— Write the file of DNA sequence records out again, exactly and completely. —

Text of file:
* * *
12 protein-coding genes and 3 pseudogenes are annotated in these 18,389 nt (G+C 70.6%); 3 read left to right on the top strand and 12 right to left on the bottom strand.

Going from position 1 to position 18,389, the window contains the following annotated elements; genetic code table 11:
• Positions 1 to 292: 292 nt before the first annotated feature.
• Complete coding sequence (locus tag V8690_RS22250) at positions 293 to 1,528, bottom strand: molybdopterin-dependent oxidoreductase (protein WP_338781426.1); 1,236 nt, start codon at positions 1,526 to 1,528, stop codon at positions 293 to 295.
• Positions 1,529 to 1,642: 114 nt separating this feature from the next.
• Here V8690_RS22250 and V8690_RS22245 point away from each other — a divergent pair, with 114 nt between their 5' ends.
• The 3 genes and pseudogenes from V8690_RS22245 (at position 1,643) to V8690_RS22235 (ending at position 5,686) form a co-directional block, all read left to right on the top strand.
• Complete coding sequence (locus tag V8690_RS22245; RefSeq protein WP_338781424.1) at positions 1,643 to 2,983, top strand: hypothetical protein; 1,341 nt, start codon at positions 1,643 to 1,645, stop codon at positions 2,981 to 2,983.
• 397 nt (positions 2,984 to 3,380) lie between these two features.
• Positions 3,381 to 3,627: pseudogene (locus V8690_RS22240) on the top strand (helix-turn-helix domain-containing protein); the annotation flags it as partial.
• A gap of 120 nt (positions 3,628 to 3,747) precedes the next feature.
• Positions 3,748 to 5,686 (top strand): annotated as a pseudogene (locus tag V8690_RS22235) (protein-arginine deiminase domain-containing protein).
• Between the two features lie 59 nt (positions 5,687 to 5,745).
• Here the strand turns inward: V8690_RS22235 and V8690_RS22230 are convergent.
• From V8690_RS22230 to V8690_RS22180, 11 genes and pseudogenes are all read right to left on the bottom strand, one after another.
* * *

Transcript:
12 protein-coding genes and 3 pseudogenes are annotated in these 18,389 nt (G+C 70.6%); 3 read left to right on the top strand and 12 right to left on the bottom strand.

Going from position 1 to position 18,389, the window contains the following annotated elements; genetic code table 11:
• Positions 1 to 292: 292 nt before the first annotated feature.
• Complete coding sequence (locus tag V8690_RS22250) at positions 293 to 1,528, bottom strand: molybdopterin-dependent oxidoreductase (protein WP_338781426.1); 1,236 nt, start codon at positions 1,526 to 1,528, stop codon at positions 293 to 295.
• Positions 1,529 to 1,642: 114 nt separating this feature from the next.
• Here V8690_RS22250 and V8690_RS22245 point away from each other — a divergent pair, with 114 nt between their 5' ends.
• The 3 genes and pseudogenes from V8690_RS22245 (at position 1,643) to V8690_RS22235 (ending at position 5,686) form a co-directional block, all read left to right on the top strand.
• Complete coding sequence (locus tag V8690_RS22245; RefSeq protein WP_338781424.1) at positions 1,643 to 2,983, top strand: hypothetical protein; 1,341 nt, start codon at positions 1,643 to 1,645, stop codon at positions 2,981 to 2,983.
• 397 nt (positions 2,984 to 3,380) lie between these two features.
• Positions 3,381 to 3,627: pseudogene (locus V8690_RS22240) on the top strand (helix-turn-helix domain-containing protein); the annotation flags it as partial.
• A gap of 120 nt (positions 3,628 to 3,747) precedes the next feature.
• Positions 3,748 to 5,686 (top strand): annotated as a pseudogene (locus tag V8690_RS22235) (protein-arginine deiminase domain-containing protein).
• Between the two features lie 59 nt (positions 5,687 to 5,745).
• Here the strand turns inward: V8690_RS22235 and V8690_RS22230 are convergent.
• From V8690_RS22230 to V8690_RS22180, 11 genes and pseudogenes are all read right to left on the bottom strand, one after another.